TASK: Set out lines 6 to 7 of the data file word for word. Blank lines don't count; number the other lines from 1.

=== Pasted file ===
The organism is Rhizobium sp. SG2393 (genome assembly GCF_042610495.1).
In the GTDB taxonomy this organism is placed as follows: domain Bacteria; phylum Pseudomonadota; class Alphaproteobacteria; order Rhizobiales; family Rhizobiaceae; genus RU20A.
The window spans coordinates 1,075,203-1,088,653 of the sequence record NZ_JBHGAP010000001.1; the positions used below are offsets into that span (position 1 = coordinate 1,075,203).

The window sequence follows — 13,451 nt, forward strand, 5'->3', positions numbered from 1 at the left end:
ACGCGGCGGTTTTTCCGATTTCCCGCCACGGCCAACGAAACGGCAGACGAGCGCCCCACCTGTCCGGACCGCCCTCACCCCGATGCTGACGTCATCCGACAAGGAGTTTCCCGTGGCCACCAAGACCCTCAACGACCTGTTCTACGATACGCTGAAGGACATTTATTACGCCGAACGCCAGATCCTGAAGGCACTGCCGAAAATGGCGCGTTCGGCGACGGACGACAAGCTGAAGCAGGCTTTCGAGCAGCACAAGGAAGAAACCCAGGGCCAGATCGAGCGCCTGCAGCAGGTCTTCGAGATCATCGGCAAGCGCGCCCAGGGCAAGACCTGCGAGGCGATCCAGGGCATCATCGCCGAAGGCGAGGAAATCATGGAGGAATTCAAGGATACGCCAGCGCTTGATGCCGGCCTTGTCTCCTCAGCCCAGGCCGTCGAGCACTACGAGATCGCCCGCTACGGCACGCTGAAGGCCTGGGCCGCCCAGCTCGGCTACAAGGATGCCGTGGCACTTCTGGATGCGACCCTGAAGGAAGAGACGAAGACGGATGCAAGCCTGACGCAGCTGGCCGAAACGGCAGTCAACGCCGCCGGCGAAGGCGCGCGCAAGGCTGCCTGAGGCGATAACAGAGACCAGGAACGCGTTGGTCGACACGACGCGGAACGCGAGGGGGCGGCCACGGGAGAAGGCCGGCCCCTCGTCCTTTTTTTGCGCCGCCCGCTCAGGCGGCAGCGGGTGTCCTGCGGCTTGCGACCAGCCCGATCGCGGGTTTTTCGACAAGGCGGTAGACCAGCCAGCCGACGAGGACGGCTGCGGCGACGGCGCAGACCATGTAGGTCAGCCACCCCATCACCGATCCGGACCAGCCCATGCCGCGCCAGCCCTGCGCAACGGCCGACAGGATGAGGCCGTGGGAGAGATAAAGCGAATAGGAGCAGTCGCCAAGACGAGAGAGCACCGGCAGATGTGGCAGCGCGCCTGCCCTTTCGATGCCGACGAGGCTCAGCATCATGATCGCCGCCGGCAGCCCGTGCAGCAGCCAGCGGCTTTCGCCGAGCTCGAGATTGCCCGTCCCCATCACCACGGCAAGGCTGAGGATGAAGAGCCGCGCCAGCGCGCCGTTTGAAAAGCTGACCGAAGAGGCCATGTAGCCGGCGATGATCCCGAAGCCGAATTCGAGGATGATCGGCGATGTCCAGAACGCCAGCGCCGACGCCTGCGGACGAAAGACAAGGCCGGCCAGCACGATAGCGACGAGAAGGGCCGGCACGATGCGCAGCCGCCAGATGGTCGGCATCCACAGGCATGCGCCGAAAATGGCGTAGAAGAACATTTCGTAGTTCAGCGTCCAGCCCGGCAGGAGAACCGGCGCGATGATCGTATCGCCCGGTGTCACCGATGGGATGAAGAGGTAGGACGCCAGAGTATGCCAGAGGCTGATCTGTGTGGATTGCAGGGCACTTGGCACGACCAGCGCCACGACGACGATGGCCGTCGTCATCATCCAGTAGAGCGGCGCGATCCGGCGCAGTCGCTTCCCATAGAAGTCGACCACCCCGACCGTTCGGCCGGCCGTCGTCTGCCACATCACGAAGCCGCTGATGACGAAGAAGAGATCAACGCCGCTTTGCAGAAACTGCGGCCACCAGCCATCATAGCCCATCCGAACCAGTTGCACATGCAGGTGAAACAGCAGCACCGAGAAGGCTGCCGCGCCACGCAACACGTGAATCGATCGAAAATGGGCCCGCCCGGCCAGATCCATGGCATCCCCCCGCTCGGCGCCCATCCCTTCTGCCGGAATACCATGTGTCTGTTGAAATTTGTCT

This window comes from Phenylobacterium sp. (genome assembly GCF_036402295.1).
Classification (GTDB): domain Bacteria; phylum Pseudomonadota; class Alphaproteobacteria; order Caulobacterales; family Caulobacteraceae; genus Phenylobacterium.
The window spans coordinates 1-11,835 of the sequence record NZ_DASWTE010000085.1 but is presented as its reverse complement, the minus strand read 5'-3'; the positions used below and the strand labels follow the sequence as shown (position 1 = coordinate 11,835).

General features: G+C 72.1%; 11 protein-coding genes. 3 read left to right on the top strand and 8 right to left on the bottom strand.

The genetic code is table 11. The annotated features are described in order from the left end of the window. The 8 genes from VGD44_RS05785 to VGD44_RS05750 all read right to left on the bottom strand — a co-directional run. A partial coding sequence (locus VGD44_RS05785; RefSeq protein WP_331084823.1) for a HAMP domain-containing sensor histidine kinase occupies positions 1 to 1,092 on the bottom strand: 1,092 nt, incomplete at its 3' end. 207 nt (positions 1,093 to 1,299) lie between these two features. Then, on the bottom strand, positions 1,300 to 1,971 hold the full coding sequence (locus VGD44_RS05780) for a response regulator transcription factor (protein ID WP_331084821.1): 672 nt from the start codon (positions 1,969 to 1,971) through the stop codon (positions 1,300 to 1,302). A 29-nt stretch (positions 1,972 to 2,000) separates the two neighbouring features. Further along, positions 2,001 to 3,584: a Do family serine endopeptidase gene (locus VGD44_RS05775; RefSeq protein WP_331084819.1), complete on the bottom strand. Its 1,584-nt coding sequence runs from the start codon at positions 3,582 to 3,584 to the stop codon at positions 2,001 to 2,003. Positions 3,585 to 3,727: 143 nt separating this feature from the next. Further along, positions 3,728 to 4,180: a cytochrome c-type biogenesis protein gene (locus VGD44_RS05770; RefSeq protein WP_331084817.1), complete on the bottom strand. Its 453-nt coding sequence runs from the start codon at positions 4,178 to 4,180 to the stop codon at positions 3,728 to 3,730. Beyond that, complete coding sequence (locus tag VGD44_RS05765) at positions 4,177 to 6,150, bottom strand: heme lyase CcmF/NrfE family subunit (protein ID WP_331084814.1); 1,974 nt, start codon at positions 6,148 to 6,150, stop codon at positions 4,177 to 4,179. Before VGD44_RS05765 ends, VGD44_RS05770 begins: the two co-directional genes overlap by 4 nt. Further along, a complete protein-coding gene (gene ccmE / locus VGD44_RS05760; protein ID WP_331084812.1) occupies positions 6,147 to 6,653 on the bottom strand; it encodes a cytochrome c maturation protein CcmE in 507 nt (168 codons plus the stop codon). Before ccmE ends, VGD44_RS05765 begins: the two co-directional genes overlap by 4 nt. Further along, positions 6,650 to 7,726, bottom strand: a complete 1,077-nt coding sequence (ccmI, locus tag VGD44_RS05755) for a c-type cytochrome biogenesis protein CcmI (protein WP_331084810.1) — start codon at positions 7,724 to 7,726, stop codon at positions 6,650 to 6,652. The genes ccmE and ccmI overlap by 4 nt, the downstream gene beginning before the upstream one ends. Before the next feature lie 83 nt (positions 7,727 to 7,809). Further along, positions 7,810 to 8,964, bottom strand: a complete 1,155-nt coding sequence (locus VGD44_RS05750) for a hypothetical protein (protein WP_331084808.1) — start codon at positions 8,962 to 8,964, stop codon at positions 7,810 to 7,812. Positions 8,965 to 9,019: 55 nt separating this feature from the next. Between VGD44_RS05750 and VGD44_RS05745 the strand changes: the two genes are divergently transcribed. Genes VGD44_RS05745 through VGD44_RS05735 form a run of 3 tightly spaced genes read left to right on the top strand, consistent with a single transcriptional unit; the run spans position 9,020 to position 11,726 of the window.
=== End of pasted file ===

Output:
This window comes from Phenylobacterium sp. (genome assembly GCF_036402295.1).
Classification (GTDB): domain Bacteria; phylum Pseudomonadota; class Alphaproteobacteria; order Caulobacterales; family Caulobacteraceae; genus Phenylobacterium.